Growing the Dream

Years ago, I spoke to a group of aspiring writers and because I'm a fan of cheesy (and cheap) props, I gave each of them a (drum roll, please) single kernel of unpopped corn. I did this, I told them, to represent the kernel of arrogance that each writer must harbor inside, that tiny voice that says, "I've got something important to say here, and I'm darned well gonna say it."

Flash forward many moons, when I ran into a woman at a signing who smiled and actually pulled that tiny (now lint-covered) seed out of her pocket and told me she'd continued carrying it around. Surprised (and sort of flattered she'd remembered something I'd forgotten), I asked how things were going for her. She shrugged in a self-effacing manner before admitting that she hadn't made much progress. She was still tinkering with the same, unfinished novel, still working without critique partners, and still harboring the same dream, but over time it had grown to look increasingly distant. Of course, I wished her well, thanked her for coming, and mumbled something encouraging.

But I wish I'd told her this. That the "kernel of arrogance," like any other seed, has needs if it's to grow and flourish. The seed requires gentle warmth, in the encouragement of like-minded friends. Some of the longest, most lasting friendships I've had have been sown in critique groups, where we encourage, suggest, and occasionally cajole each other forward. (It may take a few tries to find a group like this as opposing to the soul-destroying, rule-spouting harpies from hell who seek to elevate themselves by slamming those around them. But that's a subject for another post.) The seed needs water and minerals, too, the nourishment of knowledge from those already in the business, from editors to agents to authors at least a step or two ahead. Writer's groups and conferences are great places to meet these folks, and the Internet's a good start, though not quite the same. (Too many people feel the need to be snidely hip, IMO.) Finally, the seed needs light, which means the writer's work must see the light of day. If one continually, ruthlessly reworks the same opening chapter, he/she will never reach the book's end -- which is generally the spot that makes it absolutely clear what tweaks the first chapter needed all along to bring the story full circle. Before that ending is reached, the writer should be judicious about sending out the work. Too harsh a light may scorch, scaring the writer from a project that could have turned out beautifully. But without any feedback whatsoever, in the form of critiques, contest entries, and (here's what we've been working toward) actual submission to agents and/or editors, the dream will certainly wither, unfulfilled.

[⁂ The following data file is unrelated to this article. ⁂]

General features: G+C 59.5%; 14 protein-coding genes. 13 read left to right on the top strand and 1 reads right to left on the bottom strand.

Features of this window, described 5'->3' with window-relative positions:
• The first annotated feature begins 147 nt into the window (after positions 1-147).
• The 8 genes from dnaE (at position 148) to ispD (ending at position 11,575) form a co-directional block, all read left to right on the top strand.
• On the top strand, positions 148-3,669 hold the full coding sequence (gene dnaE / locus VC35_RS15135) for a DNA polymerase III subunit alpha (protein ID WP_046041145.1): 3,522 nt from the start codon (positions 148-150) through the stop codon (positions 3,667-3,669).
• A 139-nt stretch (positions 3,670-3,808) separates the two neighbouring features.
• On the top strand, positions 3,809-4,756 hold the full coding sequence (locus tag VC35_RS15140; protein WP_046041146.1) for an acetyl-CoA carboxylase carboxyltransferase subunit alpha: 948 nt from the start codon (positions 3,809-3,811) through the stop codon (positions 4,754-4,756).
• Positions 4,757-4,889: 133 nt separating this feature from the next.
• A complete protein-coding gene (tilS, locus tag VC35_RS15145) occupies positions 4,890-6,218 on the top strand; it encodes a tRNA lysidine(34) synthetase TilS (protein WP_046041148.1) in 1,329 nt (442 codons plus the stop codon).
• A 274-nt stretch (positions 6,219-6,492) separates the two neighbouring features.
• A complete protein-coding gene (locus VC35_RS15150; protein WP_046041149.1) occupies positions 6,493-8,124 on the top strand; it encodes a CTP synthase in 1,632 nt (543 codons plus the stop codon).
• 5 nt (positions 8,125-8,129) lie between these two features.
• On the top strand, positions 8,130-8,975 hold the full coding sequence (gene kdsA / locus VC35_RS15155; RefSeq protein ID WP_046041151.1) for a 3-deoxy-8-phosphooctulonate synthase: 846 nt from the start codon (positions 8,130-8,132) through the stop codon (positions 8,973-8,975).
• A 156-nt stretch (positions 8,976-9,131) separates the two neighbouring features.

So are you nurturing your dream or carrying the thing around while it hardens, collects lints, and finally gets tossed out with that used tissue in your pocket? If the answer falls into the latter category, what will you do differently this year?


Popular posts from this blog

Harlequin Intrigue vs. Harlequin Romantic Suspense